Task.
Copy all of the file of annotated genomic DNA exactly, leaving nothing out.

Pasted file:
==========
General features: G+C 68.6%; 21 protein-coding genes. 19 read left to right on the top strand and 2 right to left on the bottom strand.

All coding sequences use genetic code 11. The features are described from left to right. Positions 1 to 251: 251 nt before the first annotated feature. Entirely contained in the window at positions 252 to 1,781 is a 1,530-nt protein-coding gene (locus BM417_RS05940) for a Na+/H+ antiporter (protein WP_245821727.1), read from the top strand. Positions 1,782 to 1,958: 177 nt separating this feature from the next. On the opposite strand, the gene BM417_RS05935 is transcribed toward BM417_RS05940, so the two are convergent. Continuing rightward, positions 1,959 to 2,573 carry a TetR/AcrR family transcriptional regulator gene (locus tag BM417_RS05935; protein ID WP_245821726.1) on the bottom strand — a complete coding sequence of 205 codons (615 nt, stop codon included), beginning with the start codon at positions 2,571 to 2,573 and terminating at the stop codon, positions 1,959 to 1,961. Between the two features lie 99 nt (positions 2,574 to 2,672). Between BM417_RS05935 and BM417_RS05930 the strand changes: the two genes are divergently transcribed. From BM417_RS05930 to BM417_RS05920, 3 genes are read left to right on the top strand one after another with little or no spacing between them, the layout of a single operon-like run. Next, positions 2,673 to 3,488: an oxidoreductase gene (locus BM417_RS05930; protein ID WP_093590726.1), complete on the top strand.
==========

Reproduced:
General features: G+C 68.6%; 21 protein-coding genes. 19 read left to right on the top strand and 2 right to left on the bottom strand.

All coding sequences use genetic code 11. The features are described from left to right. Positions 1 to 251: 251 nt before the first annotated feature. Entirely contained in the window at positions 252 to 1,781 is a 1,530-nt protein-coding gene (locus BM417_RS05940) for a Na+/H+ antiporter (protein WP_245821727.1), read from the top strand. Positions 1,782 to 1,958: 177 nt separating this feature from the next. On the opposite strand, the gene BM417_RS05935 is transcribed toward BM417_RS05940, so the two are convergent. Continuing rightward, positions 1,959 to 2,573 carry a TetR/AcrR family transcriptional regulator gene (locus tag BM417_RS05935; protein ID WP_245821726.1) on the bottom strand — a complete coding sequence of 205 codons (615 nt, stop codon included), beginning with the start codon at positions 2,571 to 2,573 and terminating at the stop codon, positions 1,959 to 1,961. Between the two features lie 99 nt (positions 2,574 to 2,672). Between BM417_RS05935 and BM417_RS05930 the strand changes: the two genes are divergently transcribed. From BM417_RS05930 to BM417_RS05920, 3 genes are read left to right on the top strand one after another with little or no spacing between them, the layout of a single operon-like run. Next, positions 2,673 to 3,488: an oxidoreductase gene (locus BM417_RS05930; protein ID WP_093590726.1), complete on the top strand.